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Ken Muir, Eric Anderson, Keith D. Parry, and David Letts

Rugby has traditionally existed as a leading definer of masculinity in British culture, which has included overt homophobia. However, cultural attitudes toward homosexuality have improved rapidly in the 21st century. To assess the impact of wider societal change on gay rugby teams, we employed a multiple methods investigation across five gay rugby teams in England. Results show that, whereas athletes once played for these teams to escape homophobia in broader rugby culture, this is no longer true. Affiliation with gay clubs is now primarily for social purposes, and gay rugby clubs now protect the physical safety of gay men from being less prepared to play the game, whereas before it was safety from homophobia. This research shows that gay rugby clubs have undergone an organizational shift in response to the increased social acceptance of sexual minorities.

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Eric Anderson, Daniel Bloyce, Alan Bairner, Rob Beamish, Richard C. Crepeau, and P. David Howe

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Jane Stangl, Brian Pronger, Michael A. Messner, Heather Sykes, and Eric Anderson

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Adam J. White, Stefan Robinson, Eric Anderson, Rachael Bullingham, Allyson Pollock, and Ryan Scoats

Diversity and representation in sport governing bodies has become an issue for both public discussion and academic debate in recent times. Previous work has primarily centered on gender inequalities within the forever changing masculine terrain of sport. However, no work has yet examined the representation and participation of young people in the decision-making structures of sporting bodies. This paper holds up England’s Rugby Union for organizational analysis, using the notion of homologous reproduction as a heuristic framework. In doing so, it explores the reproduction of this governing body for the systematic exclusion of young people in decision-making processes over the last few decades. This framework is then twined with Article 11 of the United Nation’s Convention for the Rights of the Child, to make the case that the RFU desires homologous reproduction in order to avoid dealing with what youth are currently concerned with –head injuries. Given such a high proportion of rugby’s participants being under twenty-five years of age, we conclude the lack of young people within the decision-making process represents a form of willful discrimination.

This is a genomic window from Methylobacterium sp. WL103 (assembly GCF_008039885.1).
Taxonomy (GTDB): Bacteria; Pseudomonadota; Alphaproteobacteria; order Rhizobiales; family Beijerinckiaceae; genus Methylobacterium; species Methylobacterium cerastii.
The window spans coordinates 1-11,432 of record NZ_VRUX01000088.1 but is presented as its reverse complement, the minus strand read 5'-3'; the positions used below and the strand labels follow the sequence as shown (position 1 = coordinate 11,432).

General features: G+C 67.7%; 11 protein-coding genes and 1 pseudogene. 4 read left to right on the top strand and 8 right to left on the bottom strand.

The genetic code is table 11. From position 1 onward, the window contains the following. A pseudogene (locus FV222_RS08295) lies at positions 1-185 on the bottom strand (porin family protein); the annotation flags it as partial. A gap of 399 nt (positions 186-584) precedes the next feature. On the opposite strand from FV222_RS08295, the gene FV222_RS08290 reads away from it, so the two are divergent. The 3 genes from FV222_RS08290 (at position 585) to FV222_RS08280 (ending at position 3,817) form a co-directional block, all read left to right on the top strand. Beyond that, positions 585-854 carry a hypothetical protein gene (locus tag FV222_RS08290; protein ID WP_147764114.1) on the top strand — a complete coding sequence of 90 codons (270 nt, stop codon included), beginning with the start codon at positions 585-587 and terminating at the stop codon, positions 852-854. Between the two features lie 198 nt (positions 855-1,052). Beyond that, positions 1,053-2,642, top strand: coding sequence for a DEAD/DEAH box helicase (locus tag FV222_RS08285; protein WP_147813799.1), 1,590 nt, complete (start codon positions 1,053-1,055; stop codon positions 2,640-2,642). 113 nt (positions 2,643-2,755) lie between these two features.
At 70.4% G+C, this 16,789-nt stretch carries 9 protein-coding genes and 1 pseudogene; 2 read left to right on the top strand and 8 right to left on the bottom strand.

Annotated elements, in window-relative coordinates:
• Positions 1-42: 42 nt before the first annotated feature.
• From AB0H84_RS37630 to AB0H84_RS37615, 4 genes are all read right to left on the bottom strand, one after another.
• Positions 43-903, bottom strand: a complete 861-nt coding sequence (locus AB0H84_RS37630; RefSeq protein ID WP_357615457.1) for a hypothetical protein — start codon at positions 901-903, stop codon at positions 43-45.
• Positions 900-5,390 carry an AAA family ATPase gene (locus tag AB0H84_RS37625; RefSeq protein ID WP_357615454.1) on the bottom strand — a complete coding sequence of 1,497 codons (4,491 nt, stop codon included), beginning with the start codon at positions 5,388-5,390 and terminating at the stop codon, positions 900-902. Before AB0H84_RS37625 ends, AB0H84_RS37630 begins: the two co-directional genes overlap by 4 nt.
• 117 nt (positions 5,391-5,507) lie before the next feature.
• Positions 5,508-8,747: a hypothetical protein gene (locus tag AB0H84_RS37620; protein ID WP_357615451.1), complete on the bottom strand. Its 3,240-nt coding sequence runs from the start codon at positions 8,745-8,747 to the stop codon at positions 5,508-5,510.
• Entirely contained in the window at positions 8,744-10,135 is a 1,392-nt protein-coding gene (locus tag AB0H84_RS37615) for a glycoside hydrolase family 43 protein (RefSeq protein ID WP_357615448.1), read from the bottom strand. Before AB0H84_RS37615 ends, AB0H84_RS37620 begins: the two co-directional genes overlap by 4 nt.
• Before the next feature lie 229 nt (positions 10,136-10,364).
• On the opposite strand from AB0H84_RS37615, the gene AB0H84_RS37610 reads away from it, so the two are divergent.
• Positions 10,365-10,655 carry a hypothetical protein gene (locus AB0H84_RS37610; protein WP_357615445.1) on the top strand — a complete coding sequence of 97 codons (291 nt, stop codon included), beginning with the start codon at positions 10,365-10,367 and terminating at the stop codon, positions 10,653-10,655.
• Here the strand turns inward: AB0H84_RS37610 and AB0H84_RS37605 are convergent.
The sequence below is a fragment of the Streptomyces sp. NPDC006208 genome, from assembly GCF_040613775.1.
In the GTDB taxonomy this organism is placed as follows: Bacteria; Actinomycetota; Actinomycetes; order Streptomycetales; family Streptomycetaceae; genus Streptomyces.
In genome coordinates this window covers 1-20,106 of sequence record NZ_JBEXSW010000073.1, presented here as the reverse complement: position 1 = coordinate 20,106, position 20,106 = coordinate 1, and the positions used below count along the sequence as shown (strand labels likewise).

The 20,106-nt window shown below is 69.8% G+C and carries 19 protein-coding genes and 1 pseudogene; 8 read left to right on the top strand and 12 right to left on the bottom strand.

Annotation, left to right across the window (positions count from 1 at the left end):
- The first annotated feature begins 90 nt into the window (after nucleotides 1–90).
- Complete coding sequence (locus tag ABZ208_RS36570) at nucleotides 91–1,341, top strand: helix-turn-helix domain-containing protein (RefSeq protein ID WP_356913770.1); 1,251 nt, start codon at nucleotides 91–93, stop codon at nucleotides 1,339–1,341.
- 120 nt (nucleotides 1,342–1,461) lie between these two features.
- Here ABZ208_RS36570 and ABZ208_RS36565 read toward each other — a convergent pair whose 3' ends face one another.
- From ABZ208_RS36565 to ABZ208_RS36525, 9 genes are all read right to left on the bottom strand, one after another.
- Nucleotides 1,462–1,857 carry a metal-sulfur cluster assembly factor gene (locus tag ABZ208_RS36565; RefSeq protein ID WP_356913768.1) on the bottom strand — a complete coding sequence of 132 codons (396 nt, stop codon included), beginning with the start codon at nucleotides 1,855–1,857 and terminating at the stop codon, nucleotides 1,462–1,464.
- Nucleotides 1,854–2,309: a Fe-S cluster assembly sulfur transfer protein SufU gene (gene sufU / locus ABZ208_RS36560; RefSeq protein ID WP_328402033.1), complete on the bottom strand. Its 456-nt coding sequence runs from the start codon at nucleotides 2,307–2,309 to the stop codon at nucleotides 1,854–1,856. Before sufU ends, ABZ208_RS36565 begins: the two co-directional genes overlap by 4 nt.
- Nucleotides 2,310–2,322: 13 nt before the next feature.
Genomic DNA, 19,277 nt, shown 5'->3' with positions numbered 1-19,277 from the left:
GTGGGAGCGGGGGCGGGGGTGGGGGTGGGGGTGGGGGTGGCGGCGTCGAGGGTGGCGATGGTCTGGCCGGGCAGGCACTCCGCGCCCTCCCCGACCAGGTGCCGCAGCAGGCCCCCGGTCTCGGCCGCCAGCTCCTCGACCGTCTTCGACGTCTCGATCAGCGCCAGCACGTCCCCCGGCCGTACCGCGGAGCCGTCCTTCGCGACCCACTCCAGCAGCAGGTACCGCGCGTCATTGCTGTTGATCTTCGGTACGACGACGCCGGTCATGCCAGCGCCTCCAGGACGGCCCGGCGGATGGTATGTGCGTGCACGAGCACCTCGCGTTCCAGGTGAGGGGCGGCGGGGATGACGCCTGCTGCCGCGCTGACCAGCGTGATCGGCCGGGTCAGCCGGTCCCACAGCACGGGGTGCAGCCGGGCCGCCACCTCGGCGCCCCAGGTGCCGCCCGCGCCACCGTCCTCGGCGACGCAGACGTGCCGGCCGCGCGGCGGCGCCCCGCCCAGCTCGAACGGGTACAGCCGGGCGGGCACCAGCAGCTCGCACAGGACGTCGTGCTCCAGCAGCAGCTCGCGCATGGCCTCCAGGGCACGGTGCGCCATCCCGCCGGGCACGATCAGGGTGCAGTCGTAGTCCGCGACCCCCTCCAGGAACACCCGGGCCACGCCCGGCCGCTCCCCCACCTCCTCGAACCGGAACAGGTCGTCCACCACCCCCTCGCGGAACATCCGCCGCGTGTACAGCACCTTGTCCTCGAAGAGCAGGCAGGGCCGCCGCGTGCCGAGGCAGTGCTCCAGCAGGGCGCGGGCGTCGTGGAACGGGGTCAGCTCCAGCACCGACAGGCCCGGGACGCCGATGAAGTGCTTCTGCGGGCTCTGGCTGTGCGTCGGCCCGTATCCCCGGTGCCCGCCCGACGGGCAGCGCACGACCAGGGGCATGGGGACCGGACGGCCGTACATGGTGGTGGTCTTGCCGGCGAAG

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Eric Anderson, Daniel Bloyce, Audrey R. Giles, James W. Martens, Fred Mason, Theresa A. Walton, and Joel Nathan Rosen

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Kayla J. Nuss, Nicholas A. Hulett, Alden Erickson, Eric Burton, Kyle Carr, Lauren Mooney, Jacob Anderson, Ashley Comstock, Ethan J. Schlemer, Lucas J. Archambault, and Kaigang Li

Objective: To validate and compare the accuracy of energy expenditure (EE) and step counts measured by ActiGraph accelerometers (ACT) at dominant and nondominant wrist and hip sites. Methods: Thirty young adults (15 females, age 22.93 ± 3.30 years) wore four ActiGraph wGT3X accelerometers while walking and running on a treadmill for 7 min at seven different speeds (1.7, 2.5, 3.4, 4.2, 5.0, 5.5, and 6.0 mph). The EE from each ACT was calculated using the Freedson Adult equation, and the “worn on the wrist” option was selected for the wrist data. Indirect calorimetry and manually counted steps were used as criterion measures. Mean absolute percentage error and two one-sided test procedures for equivalence were used for the analyses. Results: All ACTs underestimated the EE with mean absolute percentage errors over 30% for wrist placement and over 20% for hip placement. The wrist-worn ACTs underestimated the step count with mean absolute percentage errors above 30% for both dominant and nondominant placements. The hip-worn ACTs accurately assessed steps for the whole sample and for women and men (p < .001 to .05 for two one-sided tests procedures), but not at speeds slower than 2.0 mph. Conclusion: Neither hip nor wrist placements assess EE accurately. More algorithms and methods to derive EE estimates from wrist-worn ACTs must be developed and validated. For step counts, both dominant and nondominant hip placements, but not wrist placements, lead to accurate results for both men and women.